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Tutorial #6 - Basic functions/tools in Photoshop 7 - part 2

Tutorial Type: program tutorial #2
Skill level: beginner
Program used: PS7
Notes: This tutorial is part two of a series that I am going to do that covers the more common tools in Photoshop 7. This series is intended for those who are learning PS7 for the very first time. I can't say right now how many tutorials there will be when the series is complete but they will be posted 1-3 days apart. Be warned, this is image AND text heavy.

When we left off, we had last learned the slice tool. We are now going to look at the next little section of tools starting with the Healing Brush Tool. For this tutorial, I will be using a picture of Luke Wilson.

Healing Brush Tool
The healing brush tool is used for cleaning up blotches and other discolourations. I honestly don't use this when I make icons and graphics because I don't tend to use pictures that require "healing" but it doesn't always have to be used just for fixing up pictures. I am going to keep the image larger so you can see the effects of the tool. So here is the image I am going to work with.



Now, let's take the healing brush and get rid of that "fractured-simplicity.net" - not that I have a problem with that because it's my friend's site but it's just to show you how the tool works. ;) Anyway, select the tool and Alt+Click an area around where you want to heal and that is where the healing will come from. It copies that area and "paints" over what you are trying to fix. When you ALT+click the brush tip changes to a circle with the crosshairs to select the area. I sadly couldn't get a screenshot of it.



You can see the area where I have started to cover up the website address. You can go over the whole thing and then touch it up and when you're done it should look like nothing was ever there.



As you can see in the above image, the address is completely gone and I also did the right side of his jaw to get rid of the stubble. You do have to play with it to make sure you consistently get the right colours so that it does look smooth. This was done quickly - you will obviously want to spend a bit more time to make sure that the areas are smoothed over and it's not as obvious where the changes were made.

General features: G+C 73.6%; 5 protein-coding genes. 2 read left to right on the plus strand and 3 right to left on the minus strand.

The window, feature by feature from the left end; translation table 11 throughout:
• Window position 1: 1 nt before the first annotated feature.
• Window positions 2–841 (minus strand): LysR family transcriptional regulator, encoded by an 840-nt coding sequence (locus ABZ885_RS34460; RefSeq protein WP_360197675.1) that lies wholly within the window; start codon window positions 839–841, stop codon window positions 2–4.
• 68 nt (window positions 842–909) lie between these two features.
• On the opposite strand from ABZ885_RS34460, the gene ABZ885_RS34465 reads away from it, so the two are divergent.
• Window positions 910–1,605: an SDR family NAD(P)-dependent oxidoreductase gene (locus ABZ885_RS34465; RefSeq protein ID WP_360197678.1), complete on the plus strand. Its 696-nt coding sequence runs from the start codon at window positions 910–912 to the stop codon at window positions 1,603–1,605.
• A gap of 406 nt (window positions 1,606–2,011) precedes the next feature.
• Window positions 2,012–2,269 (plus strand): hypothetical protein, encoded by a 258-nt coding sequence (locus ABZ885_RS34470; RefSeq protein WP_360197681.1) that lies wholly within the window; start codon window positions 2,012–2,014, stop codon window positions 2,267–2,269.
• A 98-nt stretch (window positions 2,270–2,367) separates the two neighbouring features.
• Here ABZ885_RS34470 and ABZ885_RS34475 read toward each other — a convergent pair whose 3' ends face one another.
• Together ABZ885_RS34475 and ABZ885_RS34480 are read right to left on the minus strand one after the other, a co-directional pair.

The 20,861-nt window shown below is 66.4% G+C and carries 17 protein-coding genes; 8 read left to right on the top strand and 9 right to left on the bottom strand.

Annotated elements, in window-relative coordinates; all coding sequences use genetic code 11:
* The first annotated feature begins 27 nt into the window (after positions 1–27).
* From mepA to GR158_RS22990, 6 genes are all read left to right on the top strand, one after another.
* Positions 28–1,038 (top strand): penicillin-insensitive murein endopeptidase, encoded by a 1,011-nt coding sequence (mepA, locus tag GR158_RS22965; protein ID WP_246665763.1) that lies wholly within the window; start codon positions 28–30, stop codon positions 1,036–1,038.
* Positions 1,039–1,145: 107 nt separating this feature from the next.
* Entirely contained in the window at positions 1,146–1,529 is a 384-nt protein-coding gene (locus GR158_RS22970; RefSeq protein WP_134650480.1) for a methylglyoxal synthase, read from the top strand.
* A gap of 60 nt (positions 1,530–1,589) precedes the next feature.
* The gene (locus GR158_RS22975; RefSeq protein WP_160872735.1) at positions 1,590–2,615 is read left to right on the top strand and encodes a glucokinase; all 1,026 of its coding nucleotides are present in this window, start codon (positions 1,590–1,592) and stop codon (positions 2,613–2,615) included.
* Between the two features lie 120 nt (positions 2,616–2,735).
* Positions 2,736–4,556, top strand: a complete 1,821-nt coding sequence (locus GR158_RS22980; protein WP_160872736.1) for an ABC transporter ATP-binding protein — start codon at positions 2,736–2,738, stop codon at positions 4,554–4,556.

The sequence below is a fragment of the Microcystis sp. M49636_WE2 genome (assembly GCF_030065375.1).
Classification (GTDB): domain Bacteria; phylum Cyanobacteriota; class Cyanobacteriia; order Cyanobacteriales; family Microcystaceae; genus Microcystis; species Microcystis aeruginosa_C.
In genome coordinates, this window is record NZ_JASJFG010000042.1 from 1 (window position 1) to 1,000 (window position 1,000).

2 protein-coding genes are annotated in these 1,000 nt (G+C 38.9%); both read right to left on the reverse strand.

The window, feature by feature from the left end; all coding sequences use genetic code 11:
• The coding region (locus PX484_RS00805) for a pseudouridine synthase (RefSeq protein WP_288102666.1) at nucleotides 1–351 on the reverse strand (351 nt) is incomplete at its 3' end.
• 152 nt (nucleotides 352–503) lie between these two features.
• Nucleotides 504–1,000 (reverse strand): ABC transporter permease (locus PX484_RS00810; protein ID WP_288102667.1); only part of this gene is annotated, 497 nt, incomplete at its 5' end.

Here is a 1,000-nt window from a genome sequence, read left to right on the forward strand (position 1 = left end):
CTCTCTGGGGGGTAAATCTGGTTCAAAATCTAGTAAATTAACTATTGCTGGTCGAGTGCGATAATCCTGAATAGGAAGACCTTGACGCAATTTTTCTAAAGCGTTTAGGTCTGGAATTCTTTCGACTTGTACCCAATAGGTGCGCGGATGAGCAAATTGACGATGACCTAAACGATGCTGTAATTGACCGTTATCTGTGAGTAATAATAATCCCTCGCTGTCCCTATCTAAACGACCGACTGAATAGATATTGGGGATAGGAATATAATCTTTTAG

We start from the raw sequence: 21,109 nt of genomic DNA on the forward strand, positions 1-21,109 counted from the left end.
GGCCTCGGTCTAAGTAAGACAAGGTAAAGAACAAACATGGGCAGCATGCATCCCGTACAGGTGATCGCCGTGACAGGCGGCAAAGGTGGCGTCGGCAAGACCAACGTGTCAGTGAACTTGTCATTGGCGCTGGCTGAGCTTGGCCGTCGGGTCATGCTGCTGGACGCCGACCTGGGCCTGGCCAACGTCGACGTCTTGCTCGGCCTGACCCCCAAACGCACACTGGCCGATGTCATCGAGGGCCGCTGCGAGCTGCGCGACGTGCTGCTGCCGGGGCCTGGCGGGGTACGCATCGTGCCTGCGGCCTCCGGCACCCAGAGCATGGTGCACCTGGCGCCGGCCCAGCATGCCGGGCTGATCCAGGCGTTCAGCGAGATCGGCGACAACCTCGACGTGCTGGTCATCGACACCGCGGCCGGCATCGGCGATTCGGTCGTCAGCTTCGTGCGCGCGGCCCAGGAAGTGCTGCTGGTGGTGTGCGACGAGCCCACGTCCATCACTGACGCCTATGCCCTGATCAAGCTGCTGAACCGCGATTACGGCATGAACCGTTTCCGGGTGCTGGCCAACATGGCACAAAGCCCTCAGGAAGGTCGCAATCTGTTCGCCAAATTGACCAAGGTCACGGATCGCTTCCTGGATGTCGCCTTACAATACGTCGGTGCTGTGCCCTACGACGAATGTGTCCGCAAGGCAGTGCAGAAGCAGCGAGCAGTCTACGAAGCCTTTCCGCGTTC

Patch Tool
The patch tool is located with the Healing Brush tool. To get to it, click and hold the healing brush tool until the menu pops up and select Patch Tool. The patch tool is similar to the healing brush tool except that rather than it being a brush, you can select an entire area to patch.



As you can see, I have selected the area around the web address again because that is the area I want to patch. If you look at the upper left you will see that Source is selected. What this means is that the initial selection is what will be patched. To get that area patched, I then move the selection to the area I want to use as the patch.



And here is the finished product:



Note: I'm saving these with low optimization to ease the load on my server. Of course you want to save it with high optimization.

Now what about selecting "Destination"? What does that do? Well when you select Destination what actually gets patched is where you move the selection to in the first step. So using this picture, you would select a part of the picture using the patch tool first and then move it over top of the area you want patched.



I have selected an area to use to patch and now I am going to move that over to cover the text.



And here is the finished product:



If you really wanted to you can click "Use Pattern" to fill the selection with whatever pattern you have selected.

Brush Tool
The brush tool is probably the most used of all tools when it comes to icon making. You know by now that you can download all sorts of different types of brushes to use on your icon or header or what have you. The best way to use the brush tool is to create a new layer and use the brush on that new layer.



As you can see I have created a new layer and that is where I will use the brush. Up near the top you can see the options that are available to you when you select the brush tool.